As I mentioned last time, there were gaps in the piece as I left it, and I start by writing in a second violin part, that extends past what I wrote last. Somehow, it seems to ask for a key change, at least temporarily, rather than a change of mood. So I’m ending up with a different tonal center for a little while.
Let’s talk about keys and tonal centers a little bit. I was in high school when I first learned about different modes. I found them very interesting to work with. I actually employed a few different modes in my first opera writing. I started out very traditional in a mostly Dorian B-minor, but I wrote a part for the soprano to sing in Phrygian mode, and later on, a song for the mezzosoprano in Lydian mode. This way, I could keep the key signature, but just change the tonal center, and I liked the way it turned out.
There are certain harmonies that I tend to favor. I really like four-note harmonies, which means I don’t double many notes in the string quartet. So I’ll add a sixth or a seventh or something to fill out the trichords that are so common. One of my favorite trichords is the augmented one. It’s so mysterious! I also like the diminished trichord, and you can easily make it a diminished seventh when you add the fourth note.
This is kind of hard to express in just words. If you know what I am talking about when I talk about different modes, the best way to learn more is by just experimenting. You can listen to Tavasz (It means Spring in Hungarian) by Béla Bártok. It starts with a melody with a high fourth, just like in the Lydian mode. Maybe this is one reason his music resonates so much with me. The modes are different enough from the common practice era to make me sharpen my ear, but still really beautiful.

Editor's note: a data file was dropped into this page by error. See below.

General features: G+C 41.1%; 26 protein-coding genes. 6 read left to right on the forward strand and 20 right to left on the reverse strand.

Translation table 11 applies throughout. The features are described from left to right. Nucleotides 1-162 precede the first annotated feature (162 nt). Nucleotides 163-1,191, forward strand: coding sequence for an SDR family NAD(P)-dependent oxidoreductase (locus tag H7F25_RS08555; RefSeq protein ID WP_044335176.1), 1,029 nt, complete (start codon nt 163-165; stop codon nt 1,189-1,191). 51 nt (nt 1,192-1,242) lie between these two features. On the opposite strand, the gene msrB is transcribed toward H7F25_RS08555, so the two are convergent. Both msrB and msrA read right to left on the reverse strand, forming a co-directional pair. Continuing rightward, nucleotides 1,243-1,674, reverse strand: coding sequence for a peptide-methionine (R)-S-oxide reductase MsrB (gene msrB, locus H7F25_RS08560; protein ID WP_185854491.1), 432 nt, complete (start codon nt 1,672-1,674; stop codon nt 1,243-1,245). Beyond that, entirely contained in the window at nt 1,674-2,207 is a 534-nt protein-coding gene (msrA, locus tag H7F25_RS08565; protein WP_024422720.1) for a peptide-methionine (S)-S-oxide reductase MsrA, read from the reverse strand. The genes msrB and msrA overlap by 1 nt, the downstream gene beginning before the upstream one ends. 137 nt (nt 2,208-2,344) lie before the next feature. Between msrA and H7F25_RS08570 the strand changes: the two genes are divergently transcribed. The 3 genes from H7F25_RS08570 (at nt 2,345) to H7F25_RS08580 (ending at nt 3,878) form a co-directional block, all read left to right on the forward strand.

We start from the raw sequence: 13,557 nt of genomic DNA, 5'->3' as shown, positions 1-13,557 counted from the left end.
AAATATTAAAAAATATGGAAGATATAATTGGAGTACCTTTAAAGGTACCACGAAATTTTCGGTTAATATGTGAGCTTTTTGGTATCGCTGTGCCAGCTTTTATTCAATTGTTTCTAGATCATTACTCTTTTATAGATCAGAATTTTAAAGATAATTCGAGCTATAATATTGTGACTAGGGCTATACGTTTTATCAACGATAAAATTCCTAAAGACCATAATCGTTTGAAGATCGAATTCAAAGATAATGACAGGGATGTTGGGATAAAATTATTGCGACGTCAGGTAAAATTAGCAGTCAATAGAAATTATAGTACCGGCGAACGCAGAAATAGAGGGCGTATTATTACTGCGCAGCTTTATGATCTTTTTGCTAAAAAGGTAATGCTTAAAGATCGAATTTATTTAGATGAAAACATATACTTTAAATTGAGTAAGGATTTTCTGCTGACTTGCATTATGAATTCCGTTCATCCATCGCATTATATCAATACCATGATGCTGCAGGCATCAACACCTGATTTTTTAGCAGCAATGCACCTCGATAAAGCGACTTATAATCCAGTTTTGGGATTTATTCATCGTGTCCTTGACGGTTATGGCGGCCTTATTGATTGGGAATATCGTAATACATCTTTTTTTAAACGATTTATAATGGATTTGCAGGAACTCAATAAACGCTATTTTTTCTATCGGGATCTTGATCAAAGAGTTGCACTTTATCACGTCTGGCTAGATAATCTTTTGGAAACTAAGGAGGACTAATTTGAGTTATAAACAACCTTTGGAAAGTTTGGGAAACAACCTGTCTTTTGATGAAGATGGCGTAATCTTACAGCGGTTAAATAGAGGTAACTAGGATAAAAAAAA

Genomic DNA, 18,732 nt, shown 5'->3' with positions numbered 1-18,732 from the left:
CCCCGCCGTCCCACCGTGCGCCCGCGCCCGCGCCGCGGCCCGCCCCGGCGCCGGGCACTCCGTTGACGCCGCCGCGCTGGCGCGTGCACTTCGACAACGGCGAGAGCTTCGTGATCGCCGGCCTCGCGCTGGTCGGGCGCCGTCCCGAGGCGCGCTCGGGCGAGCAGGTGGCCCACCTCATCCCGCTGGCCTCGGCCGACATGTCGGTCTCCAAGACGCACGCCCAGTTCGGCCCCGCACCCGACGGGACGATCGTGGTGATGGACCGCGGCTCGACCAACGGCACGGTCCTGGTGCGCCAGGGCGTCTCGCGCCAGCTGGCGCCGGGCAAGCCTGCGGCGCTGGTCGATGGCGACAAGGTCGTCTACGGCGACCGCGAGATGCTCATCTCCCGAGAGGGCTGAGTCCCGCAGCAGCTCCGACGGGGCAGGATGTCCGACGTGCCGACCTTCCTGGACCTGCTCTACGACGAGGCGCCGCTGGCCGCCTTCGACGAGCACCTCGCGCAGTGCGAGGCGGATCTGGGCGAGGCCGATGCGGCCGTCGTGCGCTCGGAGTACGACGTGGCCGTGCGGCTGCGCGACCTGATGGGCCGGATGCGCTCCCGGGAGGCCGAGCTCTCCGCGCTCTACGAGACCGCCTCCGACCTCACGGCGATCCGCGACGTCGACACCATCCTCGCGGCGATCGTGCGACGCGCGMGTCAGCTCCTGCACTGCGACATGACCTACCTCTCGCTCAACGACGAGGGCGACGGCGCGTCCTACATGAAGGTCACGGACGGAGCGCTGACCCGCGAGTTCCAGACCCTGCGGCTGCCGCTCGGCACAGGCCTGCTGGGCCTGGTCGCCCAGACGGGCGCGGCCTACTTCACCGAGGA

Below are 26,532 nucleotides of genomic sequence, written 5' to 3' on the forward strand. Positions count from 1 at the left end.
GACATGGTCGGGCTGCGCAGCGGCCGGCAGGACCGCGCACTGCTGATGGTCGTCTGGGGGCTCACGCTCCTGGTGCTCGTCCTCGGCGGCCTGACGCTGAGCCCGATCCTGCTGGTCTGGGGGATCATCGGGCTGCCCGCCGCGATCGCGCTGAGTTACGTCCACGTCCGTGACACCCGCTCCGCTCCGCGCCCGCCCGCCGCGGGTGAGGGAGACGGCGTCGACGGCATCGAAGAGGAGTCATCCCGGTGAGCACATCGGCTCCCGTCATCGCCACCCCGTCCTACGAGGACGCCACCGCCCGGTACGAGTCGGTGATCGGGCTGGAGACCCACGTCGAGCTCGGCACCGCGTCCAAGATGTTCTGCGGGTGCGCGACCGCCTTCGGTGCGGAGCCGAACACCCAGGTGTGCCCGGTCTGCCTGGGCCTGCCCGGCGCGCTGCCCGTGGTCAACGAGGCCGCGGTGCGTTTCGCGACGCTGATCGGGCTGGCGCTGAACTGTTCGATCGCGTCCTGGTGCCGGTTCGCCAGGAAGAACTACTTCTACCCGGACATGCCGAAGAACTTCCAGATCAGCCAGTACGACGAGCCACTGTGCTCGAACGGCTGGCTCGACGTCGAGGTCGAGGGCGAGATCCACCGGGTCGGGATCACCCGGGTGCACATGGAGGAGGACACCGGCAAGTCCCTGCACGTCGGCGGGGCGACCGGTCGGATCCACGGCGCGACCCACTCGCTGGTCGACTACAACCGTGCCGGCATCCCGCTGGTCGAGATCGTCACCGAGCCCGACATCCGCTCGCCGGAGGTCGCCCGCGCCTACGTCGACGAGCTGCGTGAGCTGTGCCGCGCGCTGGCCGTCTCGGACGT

I just keep writing more notes on the string quartet, and suddenly I write a cello line that sounds like it could be the ending of a movement. What in the world? I thought the piece would be longer. The movement might be nearly done but my brain is spent. I’ll get back to it tomorrow and see what happens. The piece is close to five minutes of peppy music, and maybe the contrast I was looking for will just appear in the second movement. I think I’ll go for a slow, sweet style.